Research into the effectiveness and accuracy of allergen warnings on food will be commissioned by the Food Standards Agency (FSA) later this year.
The FSA outlined initial plans for the project in February and is now inviting tenders for the survey, with a deadline of October 17.
Researchers are expected to “carry out a survey of allergen advisory labelling to provide a better understanding of whether the labelling relates to the actual level of allergen present in processed foods”, the FSA said.
“It will also help the FSA gather information on the levels of allergens present as a result of cross-contamination.
“In addition, the survey will look at the different types of advisory labelling used on foods and will consider how different statements, such as ‘may contain nuts’ or ‘not suitable for someone with a nut allergy’, are used by consumers to assess the levels of risk.”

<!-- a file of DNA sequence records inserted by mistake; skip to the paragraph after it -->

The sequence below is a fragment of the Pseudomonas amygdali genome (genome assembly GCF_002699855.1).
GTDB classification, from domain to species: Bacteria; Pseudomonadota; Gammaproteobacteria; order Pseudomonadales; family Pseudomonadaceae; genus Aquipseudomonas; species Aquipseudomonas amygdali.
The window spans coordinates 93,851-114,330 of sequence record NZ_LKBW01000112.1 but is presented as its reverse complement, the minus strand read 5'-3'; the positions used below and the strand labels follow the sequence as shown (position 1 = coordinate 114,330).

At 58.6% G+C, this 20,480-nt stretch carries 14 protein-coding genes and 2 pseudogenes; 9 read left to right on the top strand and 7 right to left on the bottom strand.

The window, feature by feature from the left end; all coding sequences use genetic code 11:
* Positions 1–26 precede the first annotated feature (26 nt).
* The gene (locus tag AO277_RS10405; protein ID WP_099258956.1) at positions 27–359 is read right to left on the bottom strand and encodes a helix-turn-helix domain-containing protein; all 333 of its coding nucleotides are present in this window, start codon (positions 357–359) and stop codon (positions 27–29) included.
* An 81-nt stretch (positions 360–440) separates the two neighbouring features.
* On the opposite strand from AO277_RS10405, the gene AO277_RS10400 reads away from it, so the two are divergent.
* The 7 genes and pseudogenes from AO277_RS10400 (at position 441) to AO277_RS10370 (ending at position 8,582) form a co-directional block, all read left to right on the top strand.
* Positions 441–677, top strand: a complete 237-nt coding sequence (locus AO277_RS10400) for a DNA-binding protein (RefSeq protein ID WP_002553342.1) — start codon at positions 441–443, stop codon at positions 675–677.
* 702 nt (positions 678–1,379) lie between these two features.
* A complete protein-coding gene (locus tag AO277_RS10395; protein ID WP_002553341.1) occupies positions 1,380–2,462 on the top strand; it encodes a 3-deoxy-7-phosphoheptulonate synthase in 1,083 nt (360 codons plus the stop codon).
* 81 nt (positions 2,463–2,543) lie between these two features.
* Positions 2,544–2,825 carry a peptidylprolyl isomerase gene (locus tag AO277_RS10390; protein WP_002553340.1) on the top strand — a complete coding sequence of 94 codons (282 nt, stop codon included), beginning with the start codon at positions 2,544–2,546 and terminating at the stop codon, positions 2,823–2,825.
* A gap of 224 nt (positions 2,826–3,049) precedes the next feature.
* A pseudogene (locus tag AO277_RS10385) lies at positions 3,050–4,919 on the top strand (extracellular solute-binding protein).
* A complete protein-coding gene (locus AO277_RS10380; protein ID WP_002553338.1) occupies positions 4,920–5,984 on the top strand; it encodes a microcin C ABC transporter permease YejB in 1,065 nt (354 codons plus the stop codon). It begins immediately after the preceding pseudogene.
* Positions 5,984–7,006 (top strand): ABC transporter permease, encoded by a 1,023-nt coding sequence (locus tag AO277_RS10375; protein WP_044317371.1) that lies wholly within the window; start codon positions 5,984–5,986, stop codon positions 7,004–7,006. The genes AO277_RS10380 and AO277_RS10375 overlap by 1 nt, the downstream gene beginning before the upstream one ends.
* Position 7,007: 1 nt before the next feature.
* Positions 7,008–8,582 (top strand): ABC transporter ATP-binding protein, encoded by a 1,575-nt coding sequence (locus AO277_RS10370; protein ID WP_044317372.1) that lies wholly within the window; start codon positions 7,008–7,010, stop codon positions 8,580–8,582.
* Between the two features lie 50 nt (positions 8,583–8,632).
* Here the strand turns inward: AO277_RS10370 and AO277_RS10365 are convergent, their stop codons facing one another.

An FSA spokeswoman told FoodManufacture.co.uk that a panel of experts aimed to make a decision about the tender in December. “Once agreement has been reached, we think we’re looking to get the results around April or May 2013,” she added.
The results from the survey are expected to help inform decisions on allergen management thresholds.
In June the FSA published a study that revealed a lack of consumer understanding about allergen labelling.
The work, carried out by the University of Surrey, found that most respondents wrongly assumed allergen warnings were mandatory, rather than voluntary, and that foods with no allergen information were therefore risk-free.
Warnings such as “may contain nuts” were often ignored, the study found, because they appeared to be so prevalent and left limited options for shoppers.
European food manufacturers have been required to list certain allergens on product labels since November 2005, when EU directive 2003/89/EC was implemented.